The Coxen’s Fig Parrot or Coxen’s Double-eyed Fig-parrot (Cyclopsitta diophthalma coxeniis) is a sub-species of the Double-eyed Fig Parrot. Its natural range is limited – from the Mary River (Gympie) in Queensland south to the Richmond River in New South Wales and west to the Bunya Mountains in Australia. Others state that the distribution reaches Maryborough in the north and the Macleay River in the south.
Its preferred habitat includes the lowland dry and subtropical rainforest, especially in alluvial areas in which fruiting fig trees can be found. Some populations have been reported visiting isolated fruiting trees in gardens and cultivated farmlands.
Many experts agree that the Coxen’s Fig Parrot may in fact be extinct in its natural habitat – although unconfirmed sightings have been reported. As proof of its actual extinction in its native environment is not available yet, this fig parrot is officially reported to be one of the most critically endangered birds in Australia. Some speculate that fewer than 100 of them are remaining in the wild; others state that up to 200 may still be found in their range.
Recovery efforts to save the Coxen’s Fig-Parrot from certain extinction are underway, one of which is lead by Ian Günter, Senior Conservation Officer with Queensland Parks and Wildlife Service and Queensland Co-ordinator of the Coxen’s Fig Parrot Recovery Program (please refer to the photo to the right). The conservation of the Coxen’s Fig Parrot is directed towards preserving potential habitat and determining the extent and distribution of the remaining populations.
Details pertaining captive populations are not available. The importance of integrating any captive specimen into a well-managed breeding program is well understood.
Coxen’s Fig Parrots are small parrots with a stout build – averaging 15cm in length, including their short tails. The head has distinctive red and blue markings with a prominent blue forehead in adults.
These predominantly green parrots have disproportionately large heads and bills. The plumage is a rich green above and a yellowish green below. The sides of its breast are yellow. The flight feathers are a deep blue and dark grey. When perching, two obvious red spots on the back can be seen, representing the inner edges of the flight feathers. (Refer to the photo to the right). The bill is pale grey at the base and blackish towards the tip.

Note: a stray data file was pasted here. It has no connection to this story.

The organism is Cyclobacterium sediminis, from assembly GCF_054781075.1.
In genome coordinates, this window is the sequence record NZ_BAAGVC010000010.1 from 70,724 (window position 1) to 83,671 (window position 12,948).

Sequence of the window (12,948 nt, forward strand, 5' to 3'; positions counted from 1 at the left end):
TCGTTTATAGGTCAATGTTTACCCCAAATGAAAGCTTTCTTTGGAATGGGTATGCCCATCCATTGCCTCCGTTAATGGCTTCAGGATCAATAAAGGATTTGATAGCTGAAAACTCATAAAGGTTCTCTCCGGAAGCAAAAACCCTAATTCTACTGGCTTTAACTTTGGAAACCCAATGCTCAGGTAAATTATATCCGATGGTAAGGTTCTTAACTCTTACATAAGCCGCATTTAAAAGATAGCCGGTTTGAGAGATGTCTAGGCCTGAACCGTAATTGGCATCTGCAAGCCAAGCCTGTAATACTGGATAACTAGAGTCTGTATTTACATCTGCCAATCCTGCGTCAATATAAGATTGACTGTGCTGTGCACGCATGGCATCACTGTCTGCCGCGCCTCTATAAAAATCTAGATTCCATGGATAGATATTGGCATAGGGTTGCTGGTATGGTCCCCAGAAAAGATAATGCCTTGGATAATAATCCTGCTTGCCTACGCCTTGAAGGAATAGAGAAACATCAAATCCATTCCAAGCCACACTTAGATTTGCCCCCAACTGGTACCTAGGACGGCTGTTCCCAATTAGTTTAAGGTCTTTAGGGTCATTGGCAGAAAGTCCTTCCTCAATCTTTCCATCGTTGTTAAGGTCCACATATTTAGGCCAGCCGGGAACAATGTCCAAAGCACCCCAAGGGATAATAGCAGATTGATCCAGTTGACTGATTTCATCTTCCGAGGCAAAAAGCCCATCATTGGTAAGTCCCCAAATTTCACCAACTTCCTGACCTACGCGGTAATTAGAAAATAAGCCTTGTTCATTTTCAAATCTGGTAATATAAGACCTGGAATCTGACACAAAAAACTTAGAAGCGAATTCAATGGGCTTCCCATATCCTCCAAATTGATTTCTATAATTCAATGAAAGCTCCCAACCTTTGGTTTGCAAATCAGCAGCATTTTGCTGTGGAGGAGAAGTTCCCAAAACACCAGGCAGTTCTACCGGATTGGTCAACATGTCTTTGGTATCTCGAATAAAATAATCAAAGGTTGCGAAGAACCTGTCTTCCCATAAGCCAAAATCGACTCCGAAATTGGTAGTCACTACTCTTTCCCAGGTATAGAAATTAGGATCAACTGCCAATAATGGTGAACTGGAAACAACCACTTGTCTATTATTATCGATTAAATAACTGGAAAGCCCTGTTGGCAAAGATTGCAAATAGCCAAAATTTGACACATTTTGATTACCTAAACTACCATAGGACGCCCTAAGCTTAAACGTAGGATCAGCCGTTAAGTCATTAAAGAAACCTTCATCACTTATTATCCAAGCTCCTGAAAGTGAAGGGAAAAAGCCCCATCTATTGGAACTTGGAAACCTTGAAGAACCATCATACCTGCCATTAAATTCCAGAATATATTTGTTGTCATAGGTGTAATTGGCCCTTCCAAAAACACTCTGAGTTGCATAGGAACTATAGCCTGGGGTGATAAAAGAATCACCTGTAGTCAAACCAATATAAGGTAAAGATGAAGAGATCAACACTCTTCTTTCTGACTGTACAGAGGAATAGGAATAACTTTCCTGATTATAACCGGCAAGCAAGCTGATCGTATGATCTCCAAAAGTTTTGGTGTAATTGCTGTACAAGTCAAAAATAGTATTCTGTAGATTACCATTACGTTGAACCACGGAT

The male has a blue forehead with scattered red feathers surrounding this and on the lores (the regions between the eyes and bill on the side of a bird’s head). His cheeks are orange-red, bordered below by a band of mauve-blue. The female is similar, except she has a smaller blue patch on the forehead, and fewer or no red on the forehead and lores. Her orange-red cheek patch is duller and less extensive than that of the male.
They can be distinguished from small lorikeets by their short tail and lack of underwing color.
Little is known about the reproductive habits of this species. It is believed that they excavate nest chambers in dead or decaying tree limbs or trunks in, or close to, the rainforest. Each clutch usually consists of two eggs. Breeding season in their natural habitat is thought to commence in August and may go on until December or January.
The bird prefers feeding on the fruits of fig trees, but also feeds on other fruiting rainforest species. It can be detected by discarded pieces of fig flesh falling from its feeding tree onto the ground.
Its flight call is a short, clipped two note call described as a high-pitched, conspicuous ‘zeet-zeet’ that is readily detectable. When foraging, it may utter soft chattering calls – otherwise it is silent.
Genus: Scientific: Cyclopsitta … English: Fig-Parrot … Dutch: Bontkopdwergpapegaaien … German: Buntkopfzwergpapageien … French: Lorillet
Species: Scientific: Cyclopsitta diophthalma coxeni aka Opopsitta diophthalma coxeni … English: Coxen’s Double-eyed Fig-Parrot … Dutch: Coxens Dubbeloogvijgpapegaai, Roodwangdwergpapegaai … German: Blauwangen Maskenzwergpapagei … French: Lorillet à double oeil de Coxen … CITES I – Protected Species
Distribution: Coastal Regions Southern Queensland, Northern New South Wales in Australia / Extinct?
Species Research by Sibylle Johnson
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